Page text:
So, if we return to our first position (after Black's 17...f5), the move 18.g4 is certainly very ambitious, aiming to resolve the central tension in White's favour. That's another reason why I would analyse it first.



4) Try to be as unbiased as possible.

In most cases, when we analyse an opening variation, it is with the intention of playing it for one side. 

This can lead to us, consciously or unconsciously, either not looking for the opponent's best moves as critically as our own (a common mistake at the starting levels of play), or overestimating our chances in assessing positions (e.g. 'the engine says it's equal, but I think White is just better' without a clear reason). 


Admittedly, I also made this mistake when I last examined this position. 

You see, I had first come across this 18.g4 idea in a Yearbook Survey by Erwin L'Ami, where he showed some wonderful high-level correspondence wins for White.


Here is one example:


After seeing such a game, it would be easy to assume, like I did, that Black's 17...f5 is simply a mistake, and that Black should play the modern main line 17...c4 (which is analysed very well in Kuzmin's 'The Zaitsev System')


However, this snap judgement would fail to take into account possible improvements for Black. For one thing, what if Black plays 18...f4 instead, closing the kingside? After all, is that not where White typically attacks in this line?

Indeed, by sacrificing a pawn with 19.Nb3 Ne5!, Black seems to be able to hold this position. The following correspondence game is a key example for our understanding:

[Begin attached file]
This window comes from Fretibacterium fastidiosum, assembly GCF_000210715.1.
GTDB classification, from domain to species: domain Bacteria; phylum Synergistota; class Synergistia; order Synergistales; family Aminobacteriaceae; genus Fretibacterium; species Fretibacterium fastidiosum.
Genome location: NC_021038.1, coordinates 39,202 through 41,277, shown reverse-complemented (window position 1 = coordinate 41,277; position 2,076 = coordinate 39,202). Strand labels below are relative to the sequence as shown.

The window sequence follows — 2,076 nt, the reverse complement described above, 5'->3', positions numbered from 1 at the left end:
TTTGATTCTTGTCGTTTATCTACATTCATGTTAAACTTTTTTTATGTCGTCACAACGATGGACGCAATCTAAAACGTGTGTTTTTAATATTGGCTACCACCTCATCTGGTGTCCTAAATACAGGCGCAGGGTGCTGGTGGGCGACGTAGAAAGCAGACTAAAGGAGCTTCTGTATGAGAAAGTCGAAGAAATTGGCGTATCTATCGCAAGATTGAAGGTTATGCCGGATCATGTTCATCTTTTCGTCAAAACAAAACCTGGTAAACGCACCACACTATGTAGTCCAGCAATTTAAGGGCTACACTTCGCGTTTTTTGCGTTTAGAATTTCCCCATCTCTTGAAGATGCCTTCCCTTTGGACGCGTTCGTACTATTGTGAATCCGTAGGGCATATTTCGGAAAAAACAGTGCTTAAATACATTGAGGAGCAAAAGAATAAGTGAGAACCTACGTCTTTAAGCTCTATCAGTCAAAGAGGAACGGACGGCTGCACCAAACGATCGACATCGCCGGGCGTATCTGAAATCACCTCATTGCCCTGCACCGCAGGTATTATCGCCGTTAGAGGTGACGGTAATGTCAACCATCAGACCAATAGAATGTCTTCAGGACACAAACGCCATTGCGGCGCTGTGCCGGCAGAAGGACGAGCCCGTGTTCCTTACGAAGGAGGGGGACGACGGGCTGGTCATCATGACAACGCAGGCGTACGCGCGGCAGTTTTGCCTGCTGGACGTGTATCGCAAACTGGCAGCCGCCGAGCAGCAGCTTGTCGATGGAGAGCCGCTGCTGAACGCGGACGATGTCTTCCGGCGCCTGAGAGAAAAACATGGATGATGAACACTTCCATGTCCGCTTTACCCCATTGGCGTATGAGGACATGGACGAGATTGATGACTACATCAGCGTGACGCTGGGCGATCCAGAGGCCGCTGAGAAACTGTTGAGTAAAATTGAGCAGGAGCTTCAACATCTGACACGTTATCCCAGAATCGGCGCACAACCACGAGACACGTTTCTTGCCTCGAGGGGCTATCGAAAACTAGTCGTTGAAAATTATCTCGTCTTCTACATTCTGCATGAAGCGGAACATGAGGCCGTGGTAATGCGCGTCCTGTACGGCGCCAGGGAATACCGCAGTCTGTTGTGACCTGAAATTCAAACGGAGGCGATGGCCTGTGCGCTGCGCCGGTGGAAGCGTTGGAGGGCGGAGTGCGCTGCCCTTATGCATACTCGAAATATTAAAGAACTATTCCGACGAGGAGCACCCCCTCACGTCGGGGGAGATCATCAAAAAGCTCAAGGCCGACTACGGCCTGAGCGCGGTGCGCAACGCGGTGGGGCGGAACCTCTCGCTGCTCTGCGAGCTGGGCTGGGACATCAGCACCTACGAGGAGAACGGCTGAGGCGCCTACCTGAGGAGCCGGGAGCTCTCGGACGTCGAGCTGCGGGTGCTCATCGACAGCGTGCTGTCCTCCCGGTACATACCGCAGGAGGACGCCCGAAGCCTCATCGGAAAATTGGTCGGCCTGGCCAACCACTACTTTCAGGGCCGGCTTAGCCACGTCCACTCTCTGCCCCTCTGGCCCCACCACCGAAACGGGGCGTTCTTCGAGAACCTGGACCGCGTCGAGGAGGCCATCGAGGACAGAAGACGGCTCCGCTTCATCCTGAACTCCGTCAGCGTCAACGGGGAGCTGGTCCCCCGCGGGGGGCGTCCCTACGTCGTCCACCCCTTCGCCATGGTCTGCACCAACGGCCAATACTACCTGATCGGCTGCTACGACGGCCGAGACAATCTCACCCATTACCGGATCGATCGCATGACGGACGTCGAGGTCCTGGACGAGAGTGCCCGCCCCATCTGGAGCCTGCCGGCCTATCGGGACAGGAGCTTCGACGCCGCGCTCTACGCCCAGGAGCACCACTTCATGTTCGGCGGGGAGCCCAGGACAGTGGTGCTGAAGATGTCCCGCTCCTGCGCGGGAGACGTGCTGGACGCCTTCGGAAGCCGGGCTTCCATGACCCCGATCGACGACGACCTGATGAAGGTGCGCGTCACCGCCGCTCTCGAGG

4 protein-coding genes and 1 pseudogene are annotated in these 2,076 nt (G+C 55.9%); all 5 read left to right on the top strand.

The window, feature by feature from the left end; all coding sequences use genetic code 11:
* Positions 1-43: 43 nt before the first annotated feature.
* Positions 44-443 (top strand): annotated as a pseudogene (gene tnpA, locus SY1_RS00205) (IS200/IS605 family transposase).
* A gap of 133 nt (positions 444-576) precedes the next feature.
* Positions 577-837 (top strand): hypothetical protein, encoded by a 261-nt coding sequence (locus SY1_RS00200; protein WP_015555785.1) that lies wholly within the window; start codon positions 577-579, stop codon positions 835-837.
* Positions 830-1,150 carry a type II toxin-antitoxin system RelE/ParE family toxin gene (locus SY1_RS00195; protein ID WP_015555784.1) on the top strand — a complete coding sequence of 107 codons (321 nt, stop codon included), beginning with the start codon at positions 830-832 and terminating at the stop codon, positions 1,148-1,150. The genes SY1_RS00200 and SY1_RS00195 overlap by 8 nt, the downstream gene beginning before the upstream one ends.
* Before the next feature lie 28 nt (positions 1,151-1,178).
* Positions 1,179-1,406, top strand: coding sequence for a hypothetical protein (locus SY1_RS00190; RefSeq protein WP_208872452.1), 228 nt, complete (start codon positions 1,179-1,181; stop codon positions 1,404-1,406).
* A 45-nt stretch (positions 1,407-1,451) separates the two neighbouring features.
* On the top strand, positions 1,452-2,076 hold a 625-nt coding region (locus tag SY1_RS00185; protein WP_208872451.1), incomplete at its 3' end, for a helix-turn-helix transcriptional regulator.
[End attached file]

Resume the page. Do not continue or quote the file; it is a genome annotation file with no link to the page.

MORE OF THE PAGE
Of course, such a crazy position should be analysed thoroughly before playing it at the professional level, but the point is to show how to turn the data and statistics in our database into logical conclusions for practical purposes

If I wanted to make 18.g4 work for White, this game is where I would look for a possible improvement:


The engines give White an advantage in this variation at lower depths, but once you get to around depth 40+, it starts to conclude that the position is close to equal. That's a sign that this could be a good practical choice, in that Black has to play somewhat precisely to prove equality

This brings us to the fifth key point for finding the best moves:

5) See what the engine recommends at a high depth.

I deliberately left this tip to near the end, because, in my experience, many players rely just on the engine to tell them the best move, and in many cases, at an insufficiently high depth to draw the right conclusions, or even find the best move. 



That may sound a bit harsh, but I have also been guilty of this at times. There are many methods that players can use to make the most of their engines, and help them draw the best conclusions.

One of the simpler techniques is to not stop analysing too soon. We should continue our analysis until there are no more tactics in the possible, and no more forcing moves (checks, captures, or threats). In such strategic or 'settled' positions, we can more easily make a precise verdict, now that the position has clarified. 

The underlying ethos behind such techniques is to verify things, and not take an assessment or move for granted, but try to understand it, and go deeper. Also, different engines will give us different ideas and assessments, and it is a separate skill to know which engine has a better understanding of the position. 

As an example of how this can work in practice, let's see an interesting position from a recent spectacular game:


Here is your chance to apply the sixth and last key point for finding the best moves in the opening:

 
6) Use your human understanding, intuition and curiosity to draw your own conclusions. 
How do you assess the position? Does Black have enough compensation for the queen?